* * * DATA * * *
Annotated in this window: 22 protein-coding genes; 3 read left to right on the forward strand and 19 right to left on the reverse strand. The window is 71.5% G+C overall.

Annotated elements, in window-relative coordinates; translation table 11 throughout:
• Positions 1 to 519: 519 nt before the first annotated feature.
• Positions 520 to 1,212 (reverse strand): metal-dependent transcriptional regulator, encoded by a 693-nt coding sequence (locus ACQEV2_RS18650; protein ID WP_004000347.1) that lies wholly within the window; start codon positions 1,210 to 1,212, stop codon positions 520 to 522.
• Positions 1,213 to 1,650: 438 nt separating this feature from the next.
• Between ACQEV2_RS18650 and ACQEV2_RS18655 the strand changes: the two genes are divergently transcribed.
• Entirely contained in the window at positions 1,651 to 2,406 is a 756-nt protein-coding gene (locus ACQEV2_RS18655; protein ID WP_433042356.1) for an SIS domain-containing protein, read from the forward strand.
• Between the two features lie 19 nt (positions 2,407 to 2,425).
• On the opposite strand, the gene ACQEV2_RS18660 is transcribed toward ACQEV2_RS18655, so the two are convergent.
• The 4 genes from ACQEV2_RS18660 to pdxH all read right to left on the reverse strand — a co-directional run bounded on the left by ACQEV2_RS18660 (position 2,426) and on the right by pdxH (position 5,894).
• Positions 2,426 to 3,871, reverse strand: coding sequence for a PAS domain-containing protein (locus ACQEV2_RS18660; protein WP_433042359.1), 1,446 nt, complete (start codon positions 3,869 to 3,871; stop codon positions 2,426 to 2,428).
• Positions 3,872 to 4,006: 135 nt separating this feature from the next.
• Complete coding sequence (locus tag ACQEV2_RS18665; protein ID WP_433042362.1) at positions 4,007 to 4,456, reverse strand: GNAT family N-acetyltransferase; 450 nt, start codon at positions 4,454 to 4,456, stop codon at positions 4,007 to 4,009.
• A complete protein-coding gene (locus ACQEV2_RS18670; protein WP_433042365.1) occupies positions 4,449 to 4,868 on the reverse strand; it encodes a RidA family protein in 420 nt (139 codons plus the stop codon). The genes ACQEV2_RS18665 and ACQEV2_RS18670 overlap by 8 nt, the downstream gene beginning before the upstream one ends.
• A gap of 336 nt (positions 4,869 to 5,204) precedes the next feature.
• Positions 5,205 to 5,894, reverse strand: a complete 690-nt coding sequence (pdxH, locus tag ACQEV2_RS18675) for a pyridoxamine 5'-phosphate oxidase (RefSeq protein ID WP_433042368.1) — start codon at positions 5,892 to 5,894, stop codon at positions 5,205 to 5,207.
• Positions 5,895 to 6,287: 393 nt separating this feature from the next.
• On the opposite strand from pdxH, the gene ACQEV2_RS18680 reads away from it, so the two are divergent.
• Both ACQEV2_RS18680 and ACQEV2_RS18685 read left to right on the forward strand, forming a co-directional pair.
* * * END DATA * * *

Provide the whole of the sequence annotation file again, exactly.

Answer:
Annotated in this window: 22 protein-coding genes; 3 read left to right on the forward strand and 19 right to left on the reverse strand. The window is 71.5% G+C overall.

Annotated elements, in window-relative coordinates; translation table 11 throughout:
• Positions 1 to 519: 519 nt before the first annotated feature.
• Positions 520 to 1,212 (reverse strand): metal-dependent transcriptional regulator, encoded by a 693-nt coding sequence (locus ACQEV2_RS18650; protein ID WP_004000347.1) that lies wholly within the window; start codon positions 1,210 to 1,212, stop codon positions 520 to 522.
• Positions 1,213 to 1,650: 438 nt separating this feature from the next.
• Between ACQEV2_RS18650 and ACQEV2_RS18655 the strand changes: the two genes are divergently transcribed.
• Entirely contained in the window at positions 1,651 to 2,406 is a 756-nt protein-coding gene (locus ACQEV2_RS18655; protein ID WP_433042356.1) for an SIS domain-containing protein, read from the forward strand.
• Between the two features lie 19 nt (positions 2,407 to 2,425).
• On the opposite strand, the gene ACQEV2_RS18660 is transcribed toward ACQEV2_RS18655, so the two are convergent.
• The 4 genes from ACQEV2_RS18660 to pdxH all read right to left on the reverse strand — a co-directional run bounded on the left by ACQEV2_RS18660 (position 2,426) and on the right by pdxH (position 5,894).
• Positions 2,426 to 3,871, reverse strand: coding sequence for a PAS domain-containing protein (locus ACQEV2_RS18660; protein WP_433042359.1), 1,446 nt, complete (start codon positions 3,869 to 3,871; stop codon positions 2,426 to 2,428).
• Positions 3,872 to 4,006: 135 nt separating this feature from the next.
• Complete coding sequence (locus tag ACQEV2_RS18665; protein ID WP_433042362.1) at positions 4,007 to 4,456, reverse strand: GNAT family N-acetyltransferase; 450 nt, start codon at positions 4,454 to 4,456, stop codon at positions 4,007 to 4,009.
• A complete protein-coding gene (locus ACQEV2_RS18670; protein WP_433042365.1) occupies positions 4,449 to 4,868 on the reverse strand; it encodes a RidA family protein in 420 nt (139 codons plus the stop codon). The genes ACQEV2_RS18665 and ACQEV2_RS18670 overlap by 8 nt, the downstream gene beginning before the upstream one ends.
• A gap of 336 nt (positions 4,869 to 5,204) precedes the next feature.
• Positions 5,205 to 5,894, reverse strand: a complete 690-nt coding sequence (pdxH, locus tag ACQEV2_RS18675) for a pyridoxamine 5'-phosphate oxidase (RefSeq protein ID WP_433042368.1) — start codon at positions 5,892 to 5,894, stop codon at positions 5,205 to 5,207.
• Positions 5,895 to 6,287: 393 nt separating this feature from the next.
• On the opposite strand from pdxH, the gene ACQEV2_RS18680 reads away from it, so the two are divergent.
• Both ACQEV2_RS18680 and ACQEV2_RS18685 read left to right on the forward strand, forming a co-directional pair.